The downstairs brain is survival mode. No logic or reasoning is applied — just illogical, knee-jerk responses. When a child gets stuck in their downstairs brain, his body shoots cortisol through his system, and he lives on the edge. A simple request sounds like YELLING. IN FACT, EVERYTHING IS AMPLIFIED. A CAR THAT PASSES THROUGH THE NEIGHBORHOOD IS A THREAT. A COMPLIMENT IS TWISTED INTO A CORRECTION.
You get the point. Scary, huh? It’s no fun to live there, and kids aren’t likely to remember any instructions you give them when they’re in this state. That’s why practicing ahead of time (or after an incident, once the child has had time to calm down) is so important.
5. Instead of Expecting a Child to Know, Clarify Expectations
Traditional parenting often relies on assumptions. We assume that the child should know how to behave in an environment or know what to expect. We say things like, “You should know better” or “Be quiet! This is a library,” as if that explains everything.
Instead of assuming a child is intentionally “acting out” or “playing dumb” when they misbehave, take a moment to calmly clarify your expectations. Practice what you want them to do. You can do this for almost anything:
Going to a restaurant.
Going to a ball game.
Flying on a plane.
Visiting a friend’s house.
Not only does this help your child know what to expect, but it also alleviates fears. Many kids need to know what’s next, and if you have informed them and practiced with them, it will be a smoother ride for both of you.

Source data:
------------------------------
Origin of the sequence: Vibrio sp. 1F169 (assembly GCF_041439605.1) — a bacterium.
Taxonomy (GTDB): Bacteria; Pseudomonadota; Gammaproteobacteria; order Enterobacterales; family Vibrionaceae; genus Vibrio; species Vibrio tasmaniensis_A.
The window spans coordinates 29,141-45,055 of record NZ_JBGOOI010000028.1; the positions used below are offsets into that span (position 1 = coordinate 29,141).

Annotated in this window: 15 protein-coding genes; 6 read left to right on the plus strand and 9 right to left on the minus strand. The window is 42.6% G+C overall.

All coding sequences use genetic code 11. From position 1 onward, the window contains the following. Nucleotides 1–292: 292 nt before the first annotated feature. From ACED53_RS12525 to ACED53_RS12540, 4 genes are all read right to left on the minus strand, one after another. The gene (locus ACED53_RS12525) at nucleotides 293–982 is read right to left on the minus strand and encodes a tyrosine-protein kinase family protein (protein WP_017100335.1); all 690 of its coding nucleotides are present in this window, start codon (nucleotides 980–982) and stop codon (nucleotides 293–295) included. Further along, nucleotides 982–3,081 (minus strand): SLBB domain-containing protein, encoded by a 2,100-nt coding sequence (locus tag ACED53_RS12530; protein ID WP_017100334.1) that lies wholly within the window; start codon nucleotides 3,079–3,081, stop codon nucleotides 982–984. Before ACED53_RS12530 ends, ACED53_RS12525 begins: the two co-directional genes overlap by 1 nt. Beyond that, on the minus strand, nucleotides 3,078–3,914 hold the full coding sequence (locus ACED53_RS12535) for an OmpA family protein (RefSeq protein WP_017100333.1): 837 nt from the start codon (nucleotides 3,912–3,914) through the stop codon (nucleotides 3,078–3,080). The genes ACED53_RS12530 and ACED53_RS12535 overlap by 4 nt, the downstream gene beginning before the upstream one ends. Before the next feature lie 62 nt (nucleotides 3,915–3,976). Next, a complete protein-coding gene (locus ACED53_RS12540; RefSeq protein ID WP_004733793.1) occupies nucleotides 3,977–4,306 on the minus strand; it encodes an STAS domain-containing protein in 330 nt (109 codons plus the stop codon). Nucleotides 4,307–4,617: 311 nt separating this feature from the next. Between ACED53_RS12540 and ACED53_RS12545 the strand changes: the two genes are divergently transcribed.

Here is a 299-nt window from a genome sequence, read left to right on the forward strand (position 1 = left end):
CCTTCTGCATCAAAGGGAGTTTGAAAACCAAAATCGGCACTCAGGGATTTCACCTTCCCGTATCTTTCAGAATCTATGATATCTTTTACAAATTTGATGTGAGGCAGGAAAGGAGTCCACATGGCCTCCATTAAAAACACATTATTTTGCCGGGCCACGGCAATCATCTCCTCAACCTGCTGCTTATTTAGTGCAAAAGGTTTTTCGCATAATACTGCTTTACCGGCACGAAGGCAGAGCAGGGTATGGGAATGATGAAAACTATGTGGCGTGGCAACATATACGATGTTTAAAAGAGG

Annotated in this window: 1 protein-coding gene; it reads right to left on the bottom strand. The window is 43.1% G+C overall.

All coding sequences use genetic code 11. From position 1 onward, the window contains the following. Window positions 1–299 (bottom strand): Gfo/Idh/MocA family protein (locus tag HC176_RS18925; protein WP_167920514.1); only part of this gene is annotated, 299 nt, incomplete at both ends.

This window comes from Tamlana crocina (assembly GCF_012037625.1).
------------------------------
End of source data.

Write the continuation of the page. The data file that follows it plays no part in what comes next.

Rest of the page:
6. Instead of Isolating When a Child is Dysregulated, Keep the Child Near You
One of the most popular parenting tools is the time out. However, as the authors of The Connected Child explain, this approach is often counterproductive with kids who have experienced trauma: “These isolating strategies may be useful for biological children who are already connected and emotionally bonded to their families. But isolating and banishing strategies are extremely problematic for at-risk children because these kids are already disconnected from relationships, attachment-challenged, and mildly dissociative because of their early histories of neglect and abuse. Isolation is not therapeutic for them.”
Instead of isolating, keep the child near you so that you can co-regulate for them. Your presence as a calm center can help them become calm down more quickly.
While a traditional time-out may not be a good idea, you can still have a “calming corner” in a public room (such as the family room or kitchen) with a pillow and a few toys for toddlers. This is a think-it-over place and can become more sophisticated as the child gets older. You can say, “Sit here and think it over. When you’re ready to talk, let me know.”
When the child is ready to talk, meet him where he is. Let him tell you in his own words what he did wrong, and if he doesn’t know, give him the words. Lead him through an apology or a redo or both. Make sure you finish connected. Then it’s done.